Apart from restrictions on camping without special permission, the use of motorized vehicles except on roads and trails maintained and intended for their use, target practicing and a few other things that should have no impact on deer hunters, the state's wildlife management areas carry few regulations and are wide open.
For maps and information on each area, size, topography, access and other particulars, contact the MassWildlife district offices in Pittsfield at (413) 447-9789, Belchertown at (413) 323-7632, West Boylston at (508-835-3607, Acton at (978) 263-4347, Boston at (617) 626-1590, Buzzards Bay at (508) 759-3406 or the field headquarters in Westboro at (508) 792-7270. Information and maps are also available online at
And if this isn't enough, hunters should keep their eyes and ears open for other hunting opportunities that may become available. For example, a special February deer hunt was held on Nantucket last February, and another opportunity could be in February 2006.
The season was held in response to a request from the town of Nantucket to help reduce deer numbers, estimated at between 40 and 60 animals per square mile, and to help in the threat from deer ticks, which are capable of transmitting a variety of diseases, some of which can cause serious health problems in humans.
Last year, the hunt was held from Feb. 7-12. Hunters needed a valid 2005 hunting or sporting license and were required to purchase a Nantucket Special Deer Permit and tags for $25. The permit includes five antlerless tags and one antlered tag, and did not include the general fall bag limit of two antlered deer. The permits could be purchased at any MassWildlife district office, as well as at the town clerk's office on Nantucket.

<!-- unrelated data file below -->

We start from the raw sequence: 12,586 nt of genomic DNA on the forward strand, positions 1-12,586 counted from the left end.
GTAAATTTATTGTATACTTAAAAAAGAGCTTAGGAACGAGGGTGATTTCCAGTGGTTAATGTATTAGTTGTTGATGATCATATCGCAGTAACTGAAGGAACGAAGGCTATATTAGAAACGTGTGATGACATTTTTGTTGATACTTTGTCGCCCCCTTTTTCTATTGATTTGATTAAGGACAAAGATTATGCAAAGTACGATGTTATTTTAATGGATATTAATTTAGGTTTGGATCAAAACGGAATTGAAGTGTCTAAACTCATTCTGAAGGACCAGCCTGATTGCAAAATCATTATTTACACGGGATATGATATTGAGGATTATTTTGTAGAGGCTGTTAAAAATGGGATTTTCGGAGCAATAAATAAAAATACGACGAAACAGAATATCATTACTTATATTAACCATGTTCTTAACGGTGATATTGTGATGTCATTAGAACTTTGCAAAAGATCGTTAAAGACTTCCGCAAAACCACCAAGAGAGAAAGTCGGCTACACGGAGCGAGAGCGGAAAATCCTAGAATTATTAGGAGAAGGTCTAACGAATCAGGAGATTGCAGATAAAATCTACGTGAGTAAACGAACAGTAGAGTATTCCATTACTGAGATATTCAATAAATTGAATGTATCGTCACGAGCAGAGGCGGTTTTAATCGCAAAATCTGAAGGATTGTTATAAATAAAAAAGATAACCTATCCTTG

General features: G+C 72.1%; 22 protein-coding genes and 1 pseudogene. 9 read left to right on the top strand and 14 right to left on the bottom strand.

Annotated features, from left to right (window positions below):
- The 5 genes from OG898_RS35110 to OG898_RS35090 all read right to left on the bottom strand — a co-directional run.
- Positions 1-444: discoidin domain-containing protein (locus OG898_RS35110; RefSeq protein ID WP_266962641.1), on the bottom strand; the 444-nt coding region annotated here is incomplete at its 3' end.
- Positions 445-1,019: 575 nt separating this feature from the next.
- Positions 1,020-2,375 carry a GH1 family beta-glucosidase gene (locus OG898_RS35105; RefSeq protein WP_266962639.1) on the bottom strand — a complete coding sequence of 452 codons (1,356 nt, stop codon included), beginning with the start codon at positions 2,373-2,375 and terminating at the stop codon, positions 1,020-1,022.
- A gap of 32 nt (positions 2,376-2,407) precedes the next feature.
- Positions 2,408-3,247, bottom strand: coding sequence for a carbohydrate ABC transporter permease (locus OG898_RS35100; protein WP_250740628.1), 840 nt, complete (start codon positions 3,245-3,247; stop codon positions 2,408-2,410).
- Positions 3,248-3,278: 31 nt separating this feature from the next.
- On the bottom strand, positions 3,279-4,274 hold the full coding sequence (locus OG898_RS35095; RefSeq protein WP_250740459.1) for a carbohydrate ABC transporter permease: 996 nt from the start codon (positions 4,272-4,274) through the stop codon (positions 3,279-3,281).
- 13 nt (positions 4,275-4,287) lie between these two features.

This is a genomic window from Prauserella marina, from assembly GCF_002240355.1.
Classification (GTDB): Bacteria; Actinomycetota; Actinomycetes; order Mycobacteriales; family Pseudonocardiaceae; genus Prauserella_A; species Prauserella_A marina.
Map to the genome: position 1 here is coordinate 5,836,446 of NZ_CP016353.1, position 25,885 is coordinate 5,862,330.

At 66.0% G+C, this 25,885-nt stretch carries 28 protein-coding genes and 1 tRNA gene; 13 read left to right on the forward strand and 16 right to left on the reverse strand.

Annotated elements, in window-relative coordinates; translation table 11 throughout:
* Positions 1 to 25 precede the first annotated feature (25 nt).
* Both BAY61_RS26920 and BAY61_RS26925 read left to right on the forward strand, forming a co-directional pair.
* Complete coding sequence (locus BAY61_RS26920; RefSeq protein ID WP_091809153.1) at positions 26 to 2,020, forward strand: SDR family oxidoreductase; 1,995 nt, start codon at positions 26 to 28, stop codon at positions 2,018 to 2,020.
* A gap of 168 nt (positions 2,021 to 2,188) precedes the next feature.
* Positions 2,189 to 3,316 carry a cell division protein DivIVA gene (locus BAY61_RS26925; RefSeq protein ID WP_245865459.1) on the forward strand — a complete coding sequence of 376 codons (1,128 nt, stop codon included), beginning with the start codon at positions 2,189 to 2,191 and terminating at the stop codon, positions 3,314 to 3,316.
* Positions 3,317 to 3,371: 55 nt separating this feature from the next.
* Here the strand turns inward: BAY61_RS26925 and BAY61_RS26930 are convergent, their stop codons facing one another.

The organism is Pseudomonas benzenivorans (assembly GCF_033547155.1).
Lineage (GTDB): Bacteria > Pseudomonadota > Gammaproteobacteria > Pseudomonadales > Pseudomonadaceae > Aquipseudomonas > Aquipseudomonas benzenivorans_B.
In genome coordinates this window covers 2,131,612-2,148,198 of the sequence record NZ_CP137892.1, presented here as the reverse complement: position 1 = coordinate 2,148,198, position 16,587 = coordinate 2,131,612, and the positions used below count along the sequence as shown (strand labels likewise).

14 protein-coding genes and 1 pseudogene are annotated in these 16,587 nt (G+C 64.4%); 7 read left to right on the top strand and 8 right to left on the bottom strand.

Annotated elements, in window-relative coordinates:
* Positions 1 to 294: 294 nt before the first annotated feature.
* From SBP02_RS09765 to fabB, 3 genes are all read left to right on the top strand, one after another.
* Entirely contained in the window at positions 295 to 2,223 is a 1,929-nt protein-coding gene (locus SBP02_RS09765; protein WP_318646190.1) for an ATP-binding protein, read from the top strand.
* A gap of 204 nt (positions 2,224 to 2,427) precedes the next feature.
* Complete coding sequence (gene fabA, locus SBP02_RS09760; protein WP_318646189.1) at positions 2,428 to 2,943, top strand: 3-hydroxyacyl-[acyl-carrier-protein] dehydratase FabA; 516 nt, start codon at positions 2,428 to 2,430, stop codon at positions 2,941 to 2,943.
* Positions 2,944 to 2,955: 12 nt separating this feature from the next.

If the Nantucket hunt is held again, information on lodging and other services is available from the Nantucket Visitors Center Web site at
www.nantucketma.gov or by calling (508) 228-0925.
For information on ferries to the island, visit the Nantucket Steamship Authority Web site at
There is also some deer hunting allowed at Camp Edwards, the Otis Air National Guard Base, the Cape Cod Air Station and others. Hunting has been allowed on the Camp Edwards s
ection since about 1956 through a permit system and controlled hunt managed by MassWildlife, and about 100 deer are harvested each year. Last year, season dates for archery hunting were Nov. 14-17. The shotgun season was Nov. 28 through Dec. 3 and the muzzleloader season was held Dec. 12-14.
Camp Edwards is in the towns of Bourne and Sandwich on Cape Cod. It is an active military training area and access is strictly controlled, but about 14,000 acres of the reservation were open to hunting. The hunt area is dominated by pitch pine and scrub oak and is separated into sections by marked dirt roads. Hunters are issued a daily permit, an area map, regulations and a vehicle pass.
Access is generally through Connery Avenue to the hunting areas off Frank Perkins Road. Pre-registration is required, and forms must be mailed or delivered to MassWildllife's Southeast District office in Buzzards Bay. Registration forms are usually available on the MassWildlife Web site.
For more information on deer hunting in Massachusetts, contact MassWildlife, 1 Rabbit Hill Rd, Westboro, MA 01581, or call (508) 792-7270.
Connecticut hunters have plenty of opportunities left this fall, too. The state land archery hunts that ended Nov. 15 commence again Dec. 21 and run to Dec. 31.
The season on archery-only areas on state lands runs to Dec. 31 as well. Some of the shotgun lottery hunts on state land continues to Dec. 6, as does the No Lottery, State Land "B" Season. The state land muzzleloader hunt runs from Dec. 7-20.